“O holy night…” the songstress crooned for all to hear at the local Christmas show. Ahhh, the Christmas show… it brings back memories. This time, I’ll bring back some memories that belong to others and that should be shared.
She sang until no one could criticize, everyone knowing that it was a song beyond her abilities and vocal cords. No one really knew that this song, written a long time ago by a great master in the music industry, could still stir the hearts of those who heard it, sang by people of great passion, bringing tears to even the evilest of all dictators.
Yes, the same songs sung by little ones, bring out the same tears too. Above the hustle and bustle of others waiting for their child’s class to come onto the grand stage of the school, straining to hear the mere sound of your young’uns expressing their own passions for Christmas, hoping that your small camera can focus from that range, knowing that it is a memory that will last forever. This is Christmas pageant time.
The preparation for this great event seems to go to those with the greatest height. They get the envious job of stringing decorations on the strange ladder thing that goes up every school gymnasium. Even the baskets are prepared in all their glory. Somehow, the single microphone and amplifier make memories more memorable, since this is probably the only way to remember things clearly. Ahhh, even the goofiest moments make the concert and show fun, taking all those hours of practice away in a second. Why couldn’t he remember that he was a shepherd or an angle, you wonder for years to come.
I asked a few Elders how they managed back in their time and they told me…
Candies were scarce and really appreciated back in the ’50s. The dancing was good and so was the grand feast laid out by the Roman Catholic Church whose patriarch often stated that everyone’s a Catholic during Christmas feast time. The candy scramble in the snow was a particular favourite when flung from the back of a panel truck (the coolest truck ever made by International Harvester) by the Grey Nuns. And then it was off to the federal side, who had the panache to throw candies off the roof of the tallest building in town. All in all, it was a fun time.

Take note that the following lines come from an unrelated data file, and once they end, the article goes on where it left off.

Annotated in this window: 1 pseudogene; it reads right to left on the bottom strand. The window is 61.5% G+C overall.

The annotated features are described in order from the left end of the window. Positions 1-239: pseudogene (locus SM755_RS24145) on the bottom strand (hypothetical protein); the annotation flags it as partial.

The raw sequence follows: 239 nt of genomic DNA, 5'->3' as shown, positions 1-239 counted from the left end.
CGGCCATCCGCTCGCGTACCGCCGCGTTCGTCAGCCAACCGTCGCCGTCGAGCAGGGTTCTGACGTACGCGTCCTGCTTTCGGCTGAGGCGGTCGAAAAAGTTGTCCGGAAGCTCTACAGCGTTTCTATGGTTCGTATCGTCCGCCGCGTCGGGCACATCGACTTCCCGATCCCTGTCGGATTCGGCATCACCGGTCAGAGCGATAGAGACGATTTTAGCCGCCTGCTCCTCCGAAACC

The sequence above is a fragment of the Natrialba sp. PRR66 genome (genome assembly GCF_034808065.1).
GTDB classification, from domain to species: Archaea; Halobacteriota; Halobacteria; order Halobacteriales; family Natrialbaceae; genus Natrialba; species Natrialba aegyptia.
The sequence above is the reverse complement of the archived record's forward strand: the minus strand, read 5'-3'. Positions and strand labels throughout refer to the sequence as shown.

It was basically the same for the ’70s… except we had rights as Native people living in Canada. This changed a lot of aspects of the traditional Christmas, with the focus of Christmas coming from the people at hand to those who lived in the communities. This was a crucial time of change, when young ones had this special time to impress their parents with all the pomp and artistry to make memories happen. With the Polaroid instamatic, it was a cinch.
Many memories are still captured in that format, a reminder of days gone by, a past reminisce of technology and our people. A blur of technological formats changing within a few decades, resulting in things that Steven Spielberg probably wished he had had as a kid.
Today, hi-def and the ability to put everything you did in the past 24 hours on DVD and post it around the globe, if you wish. But… nothing takes away that feeling when you see your kids on stage, singing their little hearts out or bashfully hiding behind the song sheet. You just can’t take that feeling out of your own production.
Today, I watch the kids and let me tell you, they’re a smart bunch. They can do things we never thought of back in the day. Memories last as long as you make them, but today, memories can be captured forever. Record your kids’ show…